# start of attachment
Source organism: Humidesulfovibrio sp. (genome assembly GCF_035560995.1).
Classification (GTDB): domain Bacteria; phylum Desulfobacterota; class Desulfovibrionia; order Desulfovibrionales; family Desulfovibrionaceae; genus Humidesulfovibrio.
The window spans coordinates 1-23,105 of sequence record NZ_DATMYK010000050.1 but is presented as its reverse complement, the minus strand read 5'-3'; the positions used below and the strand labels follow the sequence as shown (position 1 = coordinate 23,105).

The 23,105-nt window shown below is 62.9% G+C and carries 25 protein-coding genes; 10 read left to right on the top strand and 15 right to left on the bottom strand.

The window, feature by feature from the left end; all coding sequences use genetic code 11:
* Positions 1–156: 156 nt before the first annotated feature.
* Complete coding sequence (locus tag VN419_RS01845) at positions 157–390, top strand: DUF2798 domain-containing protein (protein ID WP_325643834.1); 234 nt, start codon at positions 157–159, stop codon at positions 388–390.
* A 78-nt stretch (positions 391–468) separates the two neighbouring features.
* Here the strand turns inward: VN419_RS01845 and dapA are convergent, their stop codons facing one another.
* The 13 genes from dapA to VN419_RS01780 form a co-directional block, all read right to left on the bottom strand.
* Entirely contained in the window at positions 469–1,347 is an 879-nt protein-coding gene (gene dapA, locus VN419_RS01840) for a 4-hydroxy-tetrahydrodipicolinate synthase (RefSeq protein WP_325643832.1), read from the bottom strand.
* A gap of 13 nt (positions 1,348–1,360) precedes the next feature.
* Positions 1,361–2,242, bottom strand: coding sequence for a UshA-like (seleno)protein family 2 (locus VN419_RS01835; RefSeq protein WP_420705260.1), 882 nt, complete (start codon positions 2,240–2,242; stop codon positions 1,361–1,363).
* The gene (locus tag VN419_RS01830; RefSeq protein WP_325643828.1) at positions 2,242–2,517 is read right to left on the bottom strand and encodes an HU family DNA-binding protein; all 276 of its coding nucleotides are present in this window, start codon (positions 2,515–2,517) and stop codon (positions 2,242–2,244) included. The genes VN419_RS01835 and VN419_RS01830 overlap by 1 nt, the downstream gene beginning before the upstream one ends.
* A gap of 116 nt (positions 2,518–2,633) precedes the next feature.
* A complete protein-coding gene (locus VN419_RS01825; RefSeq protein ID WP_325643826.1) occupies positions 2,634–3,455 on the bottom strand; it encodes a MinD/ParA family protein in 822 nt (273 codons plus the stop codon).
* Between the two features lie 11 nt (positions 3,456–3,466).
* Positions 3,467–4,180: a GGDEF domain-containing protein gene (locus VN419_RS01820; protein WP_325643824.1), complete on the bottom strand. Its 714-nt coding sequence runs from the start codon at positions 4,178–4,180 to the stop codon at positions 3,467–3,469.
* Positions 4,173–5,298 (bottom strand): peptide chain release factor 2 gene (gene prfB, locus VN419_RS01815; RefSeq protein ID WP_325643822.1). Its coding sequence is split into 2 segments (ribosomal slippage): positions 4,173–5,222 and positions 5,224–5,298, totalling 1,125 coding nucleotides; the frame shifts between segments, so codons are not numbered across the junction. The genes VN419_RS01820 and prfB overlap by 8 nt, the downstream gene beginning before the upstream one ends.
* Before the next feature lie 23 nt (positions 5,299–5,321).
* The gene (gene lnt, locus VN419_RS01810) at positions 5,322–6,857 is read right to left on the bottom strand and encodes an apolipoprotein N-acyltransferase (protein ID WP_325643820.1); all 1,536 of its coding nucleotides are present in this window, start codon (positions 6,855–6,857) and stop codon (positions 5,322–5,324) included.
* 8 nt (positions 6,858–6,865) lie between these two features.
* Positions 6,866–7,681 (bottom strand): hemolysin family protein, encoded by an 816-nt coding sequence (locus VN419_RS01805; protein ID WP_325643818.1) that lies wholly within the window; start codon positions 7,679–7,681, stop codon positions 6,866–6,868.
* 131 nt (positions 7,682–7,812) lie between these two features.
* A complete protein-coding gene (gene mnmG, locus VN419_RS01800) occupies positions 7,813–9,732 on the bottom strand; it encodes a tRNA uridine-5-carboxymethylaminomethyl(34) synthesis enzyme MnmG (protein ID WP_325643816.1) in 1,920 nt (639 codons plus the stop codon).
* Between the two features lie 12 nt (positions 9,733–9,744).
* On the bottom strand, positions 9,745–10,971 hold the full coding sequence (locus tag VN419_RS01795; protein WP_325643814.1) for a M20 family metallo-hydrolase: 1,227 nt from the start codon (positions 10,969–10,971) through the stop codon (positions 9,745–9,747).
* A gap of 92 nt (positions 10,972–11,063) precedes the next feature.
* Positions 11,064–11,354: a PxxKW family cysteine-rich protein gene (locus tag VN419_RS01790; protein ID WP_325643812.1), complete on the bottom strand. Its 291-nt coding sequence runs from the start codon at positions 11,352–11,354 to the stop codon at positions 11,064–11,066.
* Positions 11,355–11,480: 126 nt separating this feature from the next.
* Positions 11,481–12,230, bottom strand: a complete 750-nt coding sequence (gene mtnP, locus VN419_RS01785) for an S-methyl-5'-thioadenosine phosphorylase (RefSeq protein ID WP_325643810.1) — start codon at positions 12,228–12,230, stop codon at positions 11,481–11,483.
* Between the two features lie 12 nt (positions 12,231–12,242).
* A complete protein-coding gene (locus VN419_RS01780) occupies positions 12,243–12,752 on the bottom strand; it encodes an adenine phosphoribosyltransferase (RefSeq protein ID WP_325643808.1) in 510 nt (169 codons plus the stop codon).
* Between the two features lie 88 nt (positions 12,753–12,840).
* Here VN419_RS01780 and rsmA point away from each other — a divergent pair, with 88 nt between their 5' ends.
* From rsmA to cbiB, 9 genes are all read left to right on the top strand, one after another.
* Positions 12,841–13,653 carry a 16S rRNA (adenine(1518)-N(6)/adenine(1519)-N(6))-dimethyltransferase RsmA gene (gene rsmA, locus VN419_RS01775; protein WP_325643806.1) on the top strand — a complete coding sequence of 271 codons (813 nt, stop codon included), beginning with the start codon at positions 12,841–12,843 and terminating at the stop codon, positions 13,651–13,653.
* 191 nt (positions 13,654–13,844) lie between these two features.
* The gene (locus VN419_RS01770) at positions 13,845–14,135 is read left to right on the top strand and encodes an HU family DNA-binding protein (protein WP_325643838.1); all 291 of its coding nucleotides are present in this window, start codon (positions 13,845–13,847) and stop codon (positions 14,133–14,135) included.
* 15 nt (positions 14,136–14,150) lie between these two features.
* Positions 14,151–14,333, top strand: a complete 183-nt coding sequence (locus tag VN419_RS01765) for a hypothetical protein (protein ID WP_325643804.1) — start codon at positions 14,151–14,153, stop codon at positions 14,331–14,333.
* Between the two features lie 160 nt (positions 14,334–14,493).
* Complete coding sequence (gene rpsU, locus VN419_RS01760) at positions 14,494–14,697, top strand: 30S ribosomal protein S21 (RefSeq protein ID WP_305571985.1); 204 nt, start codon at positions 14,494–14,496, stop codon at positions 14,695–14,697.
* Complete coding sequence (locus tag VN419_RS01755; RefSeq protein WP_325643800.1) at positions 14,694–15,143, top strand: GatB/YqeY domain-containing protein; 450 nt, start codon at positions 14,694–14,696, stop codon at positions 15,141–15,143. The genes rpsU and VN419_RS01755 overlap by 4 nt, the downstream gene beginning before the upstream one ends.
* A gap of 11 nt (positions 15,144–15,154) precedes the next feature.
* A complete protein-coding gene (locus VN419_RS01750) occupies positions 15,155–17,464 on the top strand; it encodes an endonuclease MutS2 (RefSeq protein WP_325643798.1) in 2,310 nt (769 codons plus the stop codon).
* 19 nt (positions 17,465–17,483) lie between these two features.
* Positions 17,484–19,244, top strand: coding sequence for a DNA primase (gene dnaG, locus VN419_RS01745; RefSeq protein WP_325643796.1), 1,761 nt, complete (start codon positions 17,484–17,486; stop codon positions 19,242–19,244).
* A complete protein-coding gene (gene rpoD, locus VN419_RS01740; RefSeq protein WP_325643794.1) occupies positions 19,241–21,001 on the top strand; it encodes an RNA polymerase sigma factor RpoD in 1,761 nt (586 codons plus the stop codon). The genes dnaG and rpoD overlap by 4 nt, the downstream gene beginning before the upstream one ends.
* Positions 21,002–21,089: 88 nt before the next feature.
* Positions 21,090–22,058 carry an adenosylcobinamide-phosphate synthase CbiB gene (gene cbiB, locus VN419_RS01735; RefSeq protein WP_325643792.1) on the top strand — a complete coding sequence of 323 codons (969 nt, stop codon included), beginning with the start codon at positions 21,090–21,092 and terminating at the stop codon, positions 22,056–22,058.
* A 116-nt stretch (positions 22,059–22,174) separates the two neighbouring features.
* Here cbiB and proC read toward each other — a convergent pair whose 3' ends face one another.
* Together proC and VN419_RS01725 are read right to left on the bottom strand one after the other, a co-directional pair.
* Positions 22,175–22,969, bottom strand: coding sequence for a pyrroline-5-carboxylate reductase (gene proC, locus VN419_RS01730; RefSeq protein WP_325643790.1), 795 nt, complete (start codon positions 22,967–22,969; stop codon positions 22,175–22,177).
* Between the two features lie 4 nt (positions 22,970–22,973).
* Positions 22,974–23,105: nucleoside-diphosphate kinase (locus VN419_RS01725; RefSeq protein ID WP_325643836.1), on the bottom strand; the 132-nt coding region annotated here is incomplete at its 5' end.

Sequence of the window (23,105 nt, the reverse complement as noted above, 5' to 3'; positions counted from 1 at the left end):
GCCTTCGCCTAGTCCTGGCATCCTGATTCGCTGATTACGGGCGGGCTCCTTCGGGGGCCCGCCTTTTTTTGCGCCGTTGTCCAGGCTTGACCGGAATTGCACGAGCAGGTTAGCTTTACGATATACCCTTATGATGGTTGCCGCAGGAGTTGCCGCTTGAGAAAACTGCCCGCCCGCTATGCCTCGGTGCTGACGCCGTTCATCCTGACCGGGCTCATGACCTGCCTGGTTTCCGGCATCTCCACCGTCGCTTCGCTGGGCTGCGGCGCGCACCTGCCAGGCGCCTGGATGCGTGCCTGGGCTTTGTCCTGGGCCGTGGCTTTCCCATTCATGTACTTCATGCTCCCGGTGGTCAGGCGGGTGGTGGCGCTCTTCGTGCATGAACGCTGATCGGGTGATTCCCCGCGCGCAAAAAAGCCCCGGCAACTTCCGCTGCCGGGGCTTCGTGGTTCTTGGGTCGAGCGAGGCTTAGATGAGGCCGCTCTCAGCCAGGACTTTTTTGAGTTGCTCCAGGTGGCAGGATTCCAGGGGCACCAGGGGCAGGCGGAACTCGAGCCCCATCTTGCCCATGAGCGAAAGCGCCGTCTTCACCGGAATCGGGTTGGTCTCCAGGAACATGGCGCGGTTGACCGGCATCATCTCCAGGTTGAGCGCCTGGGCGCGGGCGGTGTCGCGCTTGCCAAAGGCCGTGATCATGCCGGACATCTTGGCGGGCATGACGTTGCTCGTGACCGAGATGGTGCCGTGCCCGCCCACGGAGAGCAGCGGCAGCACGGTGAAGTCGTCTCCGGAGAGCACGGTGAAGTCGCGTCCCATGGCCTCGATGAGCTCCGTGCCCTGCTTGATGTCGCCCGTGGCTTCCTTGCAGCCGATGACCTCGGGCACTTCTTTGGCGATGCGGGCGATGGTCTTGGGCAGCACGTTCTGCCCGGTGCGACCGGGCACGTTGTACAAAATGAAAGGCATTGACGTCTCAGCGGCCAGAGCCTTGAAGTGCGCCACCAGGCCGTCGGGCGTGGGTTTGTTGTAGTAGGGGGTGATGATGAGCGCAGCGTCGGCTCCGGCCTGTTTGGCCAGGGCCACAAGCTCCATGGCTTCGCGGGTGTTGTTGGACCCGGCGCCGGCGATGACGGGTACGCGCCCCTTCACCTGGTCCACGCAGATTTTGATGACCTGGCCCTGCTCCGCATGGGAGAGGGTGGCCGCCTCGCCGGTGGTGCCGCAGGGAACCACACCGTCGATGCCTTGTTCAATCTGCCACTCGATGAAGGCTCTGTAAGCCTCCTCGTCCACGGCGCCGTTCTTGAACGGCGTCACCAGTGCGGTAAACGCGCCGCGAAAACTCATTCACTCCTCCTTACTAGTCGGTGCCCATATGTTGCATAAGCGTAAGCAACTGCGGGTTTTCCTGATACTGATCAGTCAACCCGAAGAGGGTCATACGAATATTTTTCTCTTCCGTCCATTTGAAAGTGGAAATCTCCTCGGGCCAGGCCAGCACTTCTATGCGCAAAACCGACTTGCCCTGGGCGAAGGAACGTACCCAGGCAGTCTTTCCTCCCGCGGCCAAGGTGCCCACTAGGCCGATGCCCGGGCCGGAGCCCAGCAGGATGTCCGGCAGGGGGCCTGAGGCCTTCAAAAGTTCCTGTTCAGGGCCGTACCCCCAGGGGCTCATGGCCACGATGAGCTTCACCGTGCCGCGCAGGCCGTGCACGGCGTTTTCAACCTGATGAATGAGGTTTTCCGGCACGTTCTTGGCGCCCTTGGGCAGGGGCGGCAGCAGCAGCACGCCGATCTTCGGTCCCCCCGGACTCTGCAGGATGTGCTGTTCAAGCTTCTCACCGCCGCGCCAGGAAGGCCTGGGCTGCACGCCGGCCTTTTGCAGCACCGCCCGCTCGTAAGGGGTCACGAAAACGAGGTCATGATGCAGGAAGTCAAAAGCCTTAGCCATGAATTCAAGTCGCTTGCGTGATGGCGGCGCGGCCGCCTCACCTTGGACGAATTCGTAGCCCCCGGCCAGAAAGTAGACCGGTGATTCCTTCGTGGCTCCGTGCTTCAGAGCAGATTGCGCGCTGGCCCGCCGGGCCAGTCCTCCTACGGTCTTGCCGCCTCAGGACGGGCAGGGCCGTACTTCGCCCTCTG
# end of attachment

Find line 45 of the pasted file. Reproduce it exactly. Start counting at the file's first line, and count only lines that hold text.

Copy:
* A gap of 11 nt (positions 15,144–15,154) precedes the next feature.